Thursday, May 25, 2006

Wiggle and Jiggle and Splish Splash Splosh!

Well, after a bit of an anxious evening, neither Paul or I wanted to check the morning nappy for fear of what we might find. Paul eventally wondered in (I have a huge fear of finding emergencies and must admit to passing William to Paul and being the one to get help when he was in respiritory arrest with septic shock!). Apart from yellow liquid absolutely everywhere in a most spectacular morning explosions all was normal. We had a few bloody streaks and some discomfort during the morning but not so much as to be more of a worry than something that needs to be discussed at tomorrow's clinic appointment. The nurse specialist called make sure all was OK but we were able to leave it to tomorrow to sort out.

To celebrate maintaining our freedom we had an action packed day. I took William to "Wiggle and Jiggle" a song and action session for toddlers at the library. He absolutely loved it and joined in so much. I was amazed how quickly he picked things up. He knows every action to his favourites, the wheels on the bus, wind the bobbin up and all 5 versus of row your boat. He was so good at staying on the carpet and joining in.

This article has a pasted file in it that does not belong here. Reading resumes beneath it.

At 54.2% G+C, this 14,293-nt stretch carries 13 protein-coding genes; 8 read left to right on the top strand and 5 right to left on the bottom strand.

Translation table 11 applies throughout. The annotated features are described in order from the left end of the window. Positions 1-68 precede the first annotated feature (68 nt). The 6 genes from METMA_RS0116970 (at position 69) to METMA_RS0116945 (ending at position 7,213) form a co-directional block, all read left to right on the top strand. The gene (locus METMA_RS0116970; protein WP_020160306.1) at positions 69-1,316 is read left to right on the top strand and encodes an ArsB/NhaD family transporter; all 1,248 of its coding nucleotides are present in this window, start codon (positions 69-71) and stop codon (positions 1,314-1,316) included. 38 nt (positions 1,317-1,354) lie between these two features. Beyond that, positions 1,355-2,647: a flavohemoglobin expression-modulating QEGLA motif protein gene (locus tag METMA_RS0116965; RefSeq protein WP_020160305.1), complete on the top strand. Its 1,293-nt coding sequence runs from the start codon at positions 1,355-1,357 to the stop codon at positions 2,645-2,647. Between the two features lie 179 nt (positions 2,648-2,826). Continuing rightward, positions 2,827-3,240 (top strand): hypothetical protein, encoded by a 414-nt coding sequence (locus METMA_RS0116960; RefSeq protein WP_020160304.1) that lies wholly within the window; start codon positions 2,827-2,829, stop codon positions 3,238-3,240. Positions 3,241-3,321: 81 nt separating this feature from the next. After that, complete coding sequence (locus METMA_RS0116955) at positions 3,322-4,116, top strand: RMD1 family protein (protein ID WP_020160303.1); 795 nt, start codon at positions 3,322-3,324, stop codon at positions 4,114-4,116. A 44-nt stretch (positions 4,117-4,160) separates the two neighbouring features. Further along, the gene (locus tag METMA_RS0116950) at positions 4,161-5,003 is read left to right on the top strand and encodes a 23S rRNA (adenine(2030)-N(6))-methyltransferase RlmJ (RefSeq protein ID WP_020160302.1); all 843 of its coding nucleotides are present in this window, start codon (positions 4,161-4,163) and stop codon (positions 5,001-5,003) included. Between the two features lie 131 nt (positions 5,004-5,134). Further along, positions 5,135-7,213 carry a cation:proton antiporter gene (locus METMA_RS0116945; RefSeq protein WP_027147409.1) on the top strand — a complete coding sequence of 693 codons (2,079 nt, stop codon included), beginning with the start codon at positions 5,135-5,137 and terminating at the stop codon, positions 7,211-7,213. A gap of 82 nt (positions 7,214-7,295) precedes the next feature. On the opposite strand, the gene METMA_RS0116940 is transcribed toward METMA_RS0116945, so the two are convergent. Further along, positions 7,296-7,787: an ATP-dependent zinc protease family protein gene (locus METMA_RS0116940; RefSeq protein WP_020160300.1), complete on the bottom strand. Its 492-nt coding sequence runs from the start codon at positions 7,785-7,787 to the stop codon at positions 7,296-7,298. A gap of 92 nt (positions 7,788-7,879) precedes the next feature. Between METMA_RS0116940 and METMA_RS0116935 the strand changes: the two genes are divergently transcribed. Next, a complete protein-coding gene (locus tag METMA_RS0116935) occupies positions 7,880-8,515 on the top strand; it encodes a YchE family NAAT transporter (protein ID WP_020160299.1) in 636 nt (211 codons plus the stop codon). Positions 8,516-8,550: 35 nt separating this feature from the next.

The sun was out at last and when Paul arrived home from a rehearsal in the afternoon, he decided to get out the little paddling pool (filled with buckets) and road test the dry suit at last! William hasn't been in anything more than an inch of water since September and has never yet been swimming so at first he was a little apprehensive. He soon relaxed and really started to enjoy himself. It was lovely to see him in there. He could splash and splash without the fear that it would wet his dressing too much. He had such a great time. Now he will be able to go swimming and paddle in the sea and really enjoy the water rather then have me quickly take him out of the bath the minute he starts to enjoy it. Thanks so much to REACT for buying this for us. I can't wait to take him into the pool at the hospice next weekend.